Appellate Judge Mike Pinsky dumps a bucket of water on this movie just to watch it rust.
A lone warrior. A suit of armor. Our only hope.
Ok, I'll admit it. As I popped this disc into my player, I couldn't help myself. "Tony Stark makes you feel, he's the coolest something something with a heart of steel!" I sang this under my breath. Yep, that's him. "Fightin' and fightin' with repulsor rays!" I used to read all those guys when I was a kid: Iron Man, Fantastic Four, the X-Men. By college I had moved on to "graphic novels" and manga, but when I was a kid, Marvel comics were it. I knew the cartoon shows, the comic books, the whole thing.
So yeah, I knew all about Iron Man. Alcoholic industrialist Tony Stark built a suit of armor while a prisoner in Vietnam. I grew up during that war, so a timely reference like this—an acknowledgment of real politics—was particularly memorable. Not that I recall Iron Man being much of a Cold Warrior. Unlike Captain America, who had a political nemesis (although I could never tell whether the Red Skull was supposed to be a Nazi or a Commie), I don't remember Iron Man being notably political. I do remember that I found him to be a vulnerable and weak person: while his armor gave him super strength, it also protected (here was the standard hero vulnerability) a fragile heart. Later, Stark's tendency to hit the bottle made him an even darker figure.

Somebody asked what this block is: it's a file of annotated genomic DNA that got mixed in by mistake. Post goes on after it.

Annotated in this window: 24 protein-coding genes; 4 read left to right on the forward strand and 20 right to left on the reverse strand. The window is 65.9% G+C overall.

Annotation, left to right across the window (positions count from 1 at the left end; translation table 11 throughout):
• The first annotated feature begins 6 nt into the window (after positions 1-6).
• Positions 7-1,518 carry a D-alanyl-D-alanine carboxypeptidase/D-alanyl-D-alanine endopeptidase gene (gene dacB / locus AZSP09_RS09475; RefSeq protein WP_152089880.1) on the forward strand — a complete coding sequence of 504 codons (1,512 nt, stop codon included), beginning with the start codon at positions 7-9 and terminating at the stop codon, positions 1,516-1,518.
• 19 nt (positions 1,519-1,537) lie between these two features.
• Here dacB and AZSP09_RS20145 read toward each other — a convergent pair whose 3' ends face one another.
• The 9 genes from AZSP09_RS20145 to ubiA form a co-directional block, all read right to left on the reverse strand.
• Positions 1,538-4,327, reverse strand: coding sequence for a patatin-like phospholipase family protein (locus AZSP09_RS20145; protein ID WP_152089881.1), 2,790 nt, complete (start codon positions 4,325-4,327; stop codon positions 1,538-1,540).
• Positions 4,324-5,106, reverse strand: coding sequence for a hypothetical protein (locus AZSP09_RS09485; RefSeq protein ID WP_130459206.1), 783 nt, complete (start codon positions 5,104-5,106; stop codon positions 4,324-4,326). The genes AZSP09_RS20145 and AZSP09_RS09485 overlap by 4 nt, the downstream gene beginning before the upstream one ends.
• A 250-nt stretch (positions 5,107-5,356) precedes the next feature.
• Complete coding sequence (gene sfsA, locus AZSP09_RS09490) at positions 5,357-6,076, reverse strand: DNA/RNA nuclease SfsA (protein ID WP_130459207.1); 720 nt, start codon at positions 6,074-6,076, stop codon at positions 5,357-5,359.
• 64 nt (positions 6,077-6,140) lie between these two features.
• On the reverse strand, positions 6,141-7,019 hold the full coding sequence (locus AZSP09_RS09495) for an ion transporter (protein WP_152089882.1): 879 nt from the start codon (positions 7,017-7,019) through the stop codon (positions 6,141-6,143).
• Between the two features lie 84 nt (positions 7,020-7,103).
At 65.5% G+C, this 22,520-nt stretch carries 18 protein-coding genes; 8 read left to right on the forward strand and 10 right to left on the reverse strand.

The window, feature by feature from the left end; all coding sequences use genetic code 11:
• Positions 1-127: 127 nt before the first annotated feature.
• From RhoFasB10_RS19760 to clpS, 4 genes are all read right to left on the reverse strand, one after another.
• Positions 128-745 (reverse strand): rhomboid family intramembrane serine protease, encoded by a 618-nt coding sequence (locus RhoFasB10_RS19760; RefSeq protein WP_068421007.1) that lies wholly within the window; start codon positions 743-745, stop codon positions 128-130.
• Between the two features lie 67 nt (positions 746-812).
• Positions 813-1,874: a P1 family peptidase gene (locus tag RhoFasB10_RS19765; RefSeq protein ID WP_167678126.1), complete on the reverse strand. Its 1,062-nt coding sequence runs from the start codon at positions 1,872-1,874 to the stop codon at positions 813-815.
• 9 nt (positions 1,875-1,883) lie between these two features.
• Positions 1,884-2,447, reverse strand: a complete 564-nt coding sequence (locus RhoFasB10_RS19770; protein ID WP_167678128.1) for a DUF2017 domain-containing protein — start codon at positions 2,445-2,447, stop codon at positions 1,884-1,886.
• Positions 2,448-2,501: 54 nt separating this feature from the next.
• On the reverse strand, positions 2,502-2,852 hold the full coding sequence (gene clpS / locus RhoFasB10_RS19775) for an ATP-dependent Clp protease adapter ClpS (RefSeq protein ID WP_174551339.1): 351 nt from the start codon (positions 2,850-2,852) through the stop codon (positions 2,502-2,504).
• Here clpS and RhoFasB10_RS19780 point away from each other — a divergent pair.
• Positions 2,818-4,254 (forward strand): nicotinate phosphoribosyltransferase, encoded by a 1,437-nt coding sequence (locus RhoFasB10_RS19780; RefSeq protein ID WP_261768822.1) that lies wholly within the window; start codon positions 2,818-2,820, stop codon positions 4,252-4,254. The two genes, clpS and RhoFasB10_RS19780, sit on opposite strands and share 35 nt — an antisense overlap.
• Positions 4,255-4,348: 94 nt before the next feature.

Anyway, I don't know how much of that really matters these days. Many of the popular superheroes of that era have been through so many reboots and continuity revisions that it's a wonder they're recognizable at all. So let's pretend for a moment that The Invincible Iron Man, the latest in Marvel's new line of direct-to-DVD animated movies, is its own creature.
Tony Stark runs a socially responsible American corporation that is trying to safely excavate ancient ruins in China using "liquid steel." But uncovering the "Mandarin's Temple" does not sit well with some people, and Stark's local supervisor, James Rhodes, is kidnapped by zealots. Stark too is kidnapped (during which he receives a serious heart injury) and forced to build a suit of armor in order to fulfill a prophecy. It turns out that the zealots are the good guys, trying to stop Stark and company from accidentally resurrecting the evil Mandarin.